Are you thinking about studying abroad, but are hesitant because your parents may not be on board? You’re not alone. Parents, especially those of first-generation college students or students of color, are not always immediately supportive of study abroad plans. This often comes from a place of concern for your safety or your personal and academic wellbeing. Understanding where your parents’ concerns are coming from is the first step to convincing them that studying abroad will be a positive and enriching experience for you. When talking to your parents about study abroad, preparation is key. Below are three steps to take before you sit down with your parents to ensure the conversation is productive and convincing.
Step 1: Do Your Research
Before talking to your parents, make sure you know your stuff. Look into programs in fields and parts of the world that interest you. It is also helpful to look into the courses offered in these programs and how they could supplement your education at your home university. Finally, research the costs related to the study abroad programs you are interested in and produce a rough financial plan. This should include researching scholarship opportunities such as the Fund for Education Abroad to make your program more affordable.
Check out some other financial resources that could be helpful on our website!
Step 2: Set Personal, Academic, and Professional Goals
To be persuasive in your conversation with your parents, it is important that you have a solid understanding of why you want to study abroad. Think about what you can gain from this experience that you would not be able to gain from staying at your home institution. It’s helpful to think of these goals in three categories: personal, academic, and professional. Personal goals include how you see yourself improving as a person. Studies show that studying abroad positively contributes to a student’s maturity, self-confidence, and world view. Think about what you will learn about yourself and what kind of person you hope to be when you return from your study abroad experience.
Academic goals encompass the ways in which studying abroad will help you become a better student. Many parents are concerned that studying abroad will disrupt their child’s academic success. In fact, the opposite is true. According to the IEE Center for Academic Mobility and Impact, students who study abroad report having higher GPAs following their experience and are 17.8% more likely to graduate on time. Think about the ways that this study abroad experience will supplement your current academics.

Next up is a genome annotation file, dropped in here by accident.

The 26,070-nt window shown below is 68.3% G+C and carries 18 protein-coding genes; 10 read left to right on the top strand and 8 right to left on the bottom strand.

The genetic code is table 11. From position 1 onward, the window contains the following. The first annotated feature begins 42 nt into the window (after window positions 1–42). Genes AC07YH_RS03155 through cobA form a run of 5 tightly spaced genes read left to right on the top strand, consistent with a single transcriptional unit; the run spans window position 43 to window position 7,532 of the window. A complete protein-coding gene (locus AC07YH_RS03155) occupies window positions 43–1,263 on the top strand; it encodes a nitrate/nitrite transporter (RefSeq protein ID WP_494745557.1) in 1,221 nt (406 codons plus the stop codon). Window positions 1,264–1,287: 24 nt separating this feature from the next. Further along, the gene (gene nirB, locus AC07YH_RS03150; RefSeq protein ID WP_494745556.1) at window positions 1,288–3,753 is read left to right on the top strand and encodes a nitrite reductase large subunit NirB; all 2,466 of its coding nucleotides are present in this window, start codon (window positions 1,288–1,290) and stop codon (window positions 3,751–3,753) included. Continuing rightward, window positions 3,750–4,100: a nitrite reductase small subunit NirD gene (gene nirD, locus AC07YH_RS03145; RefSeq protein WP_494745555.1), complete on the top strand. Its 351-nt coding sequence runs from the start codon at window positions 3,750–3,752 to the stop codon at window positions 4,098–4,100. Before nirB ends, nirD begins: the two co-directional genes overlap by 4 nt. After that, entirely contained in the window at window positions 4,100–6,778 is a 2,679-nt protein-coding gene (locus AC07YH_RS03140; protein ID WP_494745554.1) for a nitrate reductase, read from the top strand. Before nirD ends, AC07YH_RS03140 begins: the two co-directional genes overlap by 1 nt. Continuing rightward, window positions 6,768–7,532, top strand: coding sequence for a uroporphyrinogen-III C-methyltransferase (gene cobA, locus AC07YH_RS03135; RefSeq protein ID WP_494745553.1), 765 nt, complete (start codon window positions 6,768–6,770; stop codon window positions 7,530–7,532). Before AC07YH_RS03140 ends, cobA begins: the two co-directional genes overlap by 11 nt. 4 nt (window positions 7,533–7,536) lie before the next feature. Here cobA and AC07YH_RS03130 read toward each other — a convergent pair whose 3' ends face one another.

Finally, professional goals include the ways you will be more prepared to enter the work force as a result of your study abroad program. Students who have studied abroad are often seen as more competitive in job applications because employers value the unique experiences you have had abroad. Think about what you could learn through your study abroad program that could appeal to potential employers in resumes or interviews. In fact, you can share specific skills students are proven to gain while studying abroad, as determined by the National Association of Colleges and Employers.
By critically thinking about these three areas of growth, you will be sure to show your parents that this experience will serve as more than a vacation and will benefit you in many aspects of your life.
Step 3: Enlist the Help of Professionals
Through this process of talking to your parents about study abroad, it is important to remember that you have many resources to support you! Get in contact with your institution’s study abroad office and voice your concerns about your conversation with your parents. They will be happy to help by giving you additional resources or even offering to speak with your parents directly to ease their worries. It is also helpful to reach out to your host university to get more information about their programs. Be ready to give your parents these contacts as well so they know who to speak to if they have any additional questions.
Finally, when you are ready to have the conversation with your parents, speak calmly and confidently. Understand that the idea of you traveling to another country alone is likely scary for them. Validate your parents’ worries but assure them that you will be safe and responsible. With the right approach, they will see that studying abroad is an incredible opportunity for you to grow as a person and expand your horizons.